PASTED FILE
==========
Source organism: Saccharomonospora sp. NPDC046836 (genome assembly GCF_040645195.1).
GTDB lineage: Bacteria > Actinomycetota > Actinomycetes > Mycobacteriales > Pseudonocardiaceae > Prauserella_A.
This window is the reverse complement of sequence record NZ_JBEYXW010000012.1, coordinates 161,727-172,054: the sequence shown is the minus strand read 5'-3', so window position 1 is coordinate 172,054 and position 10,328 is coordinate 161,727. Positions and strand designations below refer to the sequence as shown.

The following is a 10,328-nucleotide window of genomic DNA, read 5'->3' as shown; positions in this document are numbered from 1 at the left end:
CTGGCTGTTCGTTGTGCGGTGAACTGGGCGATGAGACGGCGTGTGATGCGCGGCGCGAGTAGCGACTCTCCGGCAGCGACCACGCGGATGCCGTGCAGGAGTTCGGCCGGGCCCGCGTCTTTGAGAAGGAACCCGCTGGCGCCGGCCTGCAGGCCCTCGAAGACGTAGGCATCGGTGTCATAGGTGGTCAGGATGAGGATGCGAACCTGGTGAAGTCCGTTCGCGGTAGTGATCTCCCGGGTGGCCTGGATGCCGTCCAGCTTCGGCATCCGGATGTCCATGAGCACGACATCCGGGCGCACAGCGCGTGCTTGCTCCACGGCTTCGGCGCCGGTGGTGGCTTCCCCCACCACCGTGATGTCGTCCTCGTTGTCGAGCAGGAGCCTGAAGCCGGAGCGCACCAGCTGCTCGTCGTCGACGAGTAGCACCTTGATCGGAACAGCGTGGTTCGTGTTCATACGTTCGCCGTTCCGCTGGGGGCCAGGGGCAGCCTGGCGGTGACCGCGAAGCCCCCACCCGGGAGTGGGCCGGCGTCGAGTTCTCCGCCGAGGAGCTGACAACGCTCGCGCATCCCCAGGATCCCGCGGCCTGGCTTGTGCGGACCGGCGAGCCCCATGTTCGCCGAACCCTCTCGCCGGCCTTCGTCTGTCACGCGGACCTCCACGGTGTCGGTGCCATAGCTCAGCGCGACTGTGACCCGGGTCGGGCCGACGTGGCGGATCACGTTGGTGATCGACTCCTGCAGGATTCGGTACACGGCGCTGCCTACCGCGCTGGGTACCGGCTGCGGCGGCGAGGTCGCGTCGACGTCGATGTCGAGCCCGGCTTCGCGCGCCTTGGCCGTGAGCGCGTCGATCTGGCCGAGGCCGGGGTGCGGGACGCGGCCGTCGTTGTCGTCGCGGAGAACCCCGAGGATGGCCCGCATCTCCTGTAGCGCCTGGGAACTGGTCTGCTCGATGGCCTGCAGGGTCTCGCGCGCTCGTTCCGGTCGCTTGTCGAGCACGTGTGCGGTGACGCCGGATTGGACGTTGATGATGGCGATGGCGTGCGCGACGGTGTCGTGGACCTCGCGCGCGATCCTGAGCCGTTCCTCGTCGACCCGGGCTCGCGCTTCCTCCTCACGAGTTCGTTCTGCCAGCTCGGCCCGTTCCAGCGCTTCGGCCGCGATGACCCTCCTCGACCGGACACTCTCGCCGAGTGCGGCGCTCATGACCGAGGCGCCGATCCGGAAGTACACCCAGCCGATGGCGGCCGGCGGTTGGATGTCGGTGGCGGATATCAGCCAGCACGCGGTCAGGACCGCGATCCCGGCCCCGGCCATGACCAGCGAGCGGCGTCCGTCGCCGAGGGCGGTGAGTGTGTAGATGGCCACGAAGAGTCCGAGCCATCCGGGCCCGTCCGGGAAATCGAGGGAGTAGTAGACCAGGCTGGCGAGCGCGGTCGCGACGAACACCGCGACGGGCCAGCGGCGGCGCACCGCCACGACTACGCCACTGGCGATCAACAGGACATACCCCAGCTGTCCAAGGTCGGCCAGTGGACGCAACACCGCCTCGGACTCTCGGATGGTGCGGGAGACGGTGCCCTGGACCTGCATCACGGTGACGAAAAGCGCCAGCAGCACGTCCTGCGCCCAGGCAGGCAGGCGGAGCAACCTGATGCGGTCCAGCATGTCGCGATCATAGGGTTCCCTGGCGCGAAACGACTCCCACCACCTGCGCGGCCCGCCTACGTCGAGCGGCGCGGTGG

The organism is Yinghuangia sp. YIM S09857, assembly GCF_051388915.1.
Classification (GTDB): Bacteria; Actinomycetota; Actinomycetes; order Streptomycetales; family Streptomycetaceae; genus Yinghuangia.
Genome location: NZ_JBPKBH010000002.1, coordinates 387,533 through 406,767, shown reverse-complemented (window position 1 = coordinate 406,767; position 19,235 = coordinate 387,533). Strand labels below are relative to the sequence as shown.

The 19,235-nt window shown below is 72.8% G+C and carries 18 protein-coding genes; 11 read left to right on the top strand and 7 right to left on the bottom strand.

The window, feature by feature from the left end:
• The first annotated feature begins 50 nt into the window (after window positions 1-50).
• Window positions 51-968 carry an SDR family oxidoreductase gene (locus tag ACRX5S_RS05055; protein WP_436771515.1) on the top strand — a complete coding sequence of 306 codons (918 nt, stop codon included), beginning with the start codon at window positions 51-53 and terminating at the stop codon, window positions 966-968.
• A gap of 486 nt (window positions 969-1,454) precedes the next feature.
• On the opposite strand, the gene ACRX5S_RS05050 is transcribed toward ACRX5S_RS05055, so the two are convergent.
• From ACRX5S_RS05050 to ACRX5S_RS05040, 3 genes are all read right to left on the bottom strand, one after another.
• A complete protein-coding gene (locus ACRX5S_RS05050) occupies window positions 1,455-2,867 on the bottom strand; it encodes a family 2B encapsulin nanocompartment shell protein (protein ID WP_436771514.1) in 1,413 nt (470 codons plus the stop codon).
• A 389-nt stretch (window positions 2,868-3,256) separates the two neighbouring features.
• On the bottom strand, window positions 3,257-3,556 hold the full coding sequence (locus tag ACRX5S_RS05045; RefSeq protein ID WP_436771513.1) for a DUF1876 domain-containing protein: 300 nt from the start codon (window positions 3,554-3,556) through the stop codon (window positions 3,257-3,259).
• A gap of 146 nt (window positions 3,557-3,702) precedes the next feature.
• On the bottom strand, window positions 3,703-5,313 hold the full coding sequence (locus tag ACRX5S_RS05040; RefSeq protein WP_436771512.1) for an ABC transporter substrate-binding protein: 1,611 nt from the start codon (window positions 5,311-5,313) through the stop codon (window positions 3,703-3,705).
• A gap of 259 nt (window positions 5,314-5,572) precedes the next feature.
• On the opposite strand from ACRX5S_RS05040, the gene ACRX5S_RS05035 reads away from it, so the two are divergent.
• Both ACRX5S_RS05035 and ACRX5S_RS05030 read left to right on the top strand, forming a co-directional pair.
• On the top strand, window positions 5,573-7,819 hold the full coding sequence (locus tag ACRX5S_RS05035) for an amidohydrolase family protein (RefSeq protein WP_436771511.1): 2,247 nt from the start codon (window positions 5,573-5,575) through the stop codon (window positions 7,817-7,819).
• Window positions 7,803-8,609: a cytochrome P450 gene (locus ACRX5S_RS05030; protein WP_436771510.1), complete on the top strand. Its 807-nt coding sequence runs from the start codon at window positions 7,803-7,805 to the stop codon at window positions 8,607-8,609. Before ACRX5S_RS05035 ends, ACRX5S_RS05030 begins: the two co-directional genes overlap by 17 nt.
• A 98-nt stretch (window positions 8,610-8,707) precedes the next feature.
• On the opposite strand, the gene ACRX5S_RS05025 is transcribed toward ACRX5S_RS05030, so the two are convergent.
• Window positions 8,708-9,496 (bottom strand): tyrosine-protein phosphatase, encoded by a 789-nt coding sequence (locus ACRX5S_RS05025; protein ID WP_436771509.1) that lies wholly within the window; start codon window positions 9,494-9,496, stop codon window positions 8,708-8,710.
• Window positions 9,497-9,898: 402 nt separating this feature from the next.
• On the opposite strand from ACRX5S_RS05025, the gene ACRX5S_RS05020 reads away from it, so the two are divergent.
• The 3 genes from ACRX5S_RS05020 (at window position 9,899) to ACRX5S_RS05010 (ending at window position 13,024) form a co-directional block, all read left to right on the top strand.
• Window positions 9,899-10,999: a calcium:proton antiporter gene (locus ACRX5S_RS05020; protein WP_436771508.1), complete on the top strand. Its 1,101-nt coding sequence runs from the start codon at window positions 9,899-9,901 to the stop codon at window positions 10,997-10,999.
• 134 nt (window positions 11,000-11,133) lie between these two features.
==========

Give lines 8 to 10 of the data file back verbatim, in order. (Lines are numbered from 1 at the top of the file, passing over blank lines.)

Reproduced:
Genome location: NZ_JBPKBH010000002.1, coordinates 387,533 through 406,767, shown reverse-complemented (window position 1 = coordinate 406,767; position 19,235 = coordinate 387,533). Strand labels below are relative to the sequence as shown.

The 19,235-nt window shown below is 72.8% G+C and carries 18 protein-coding genes; 11 read left to right on the top strand and 7 right to left on the bottom strand.

The window, feature by feature from the left end: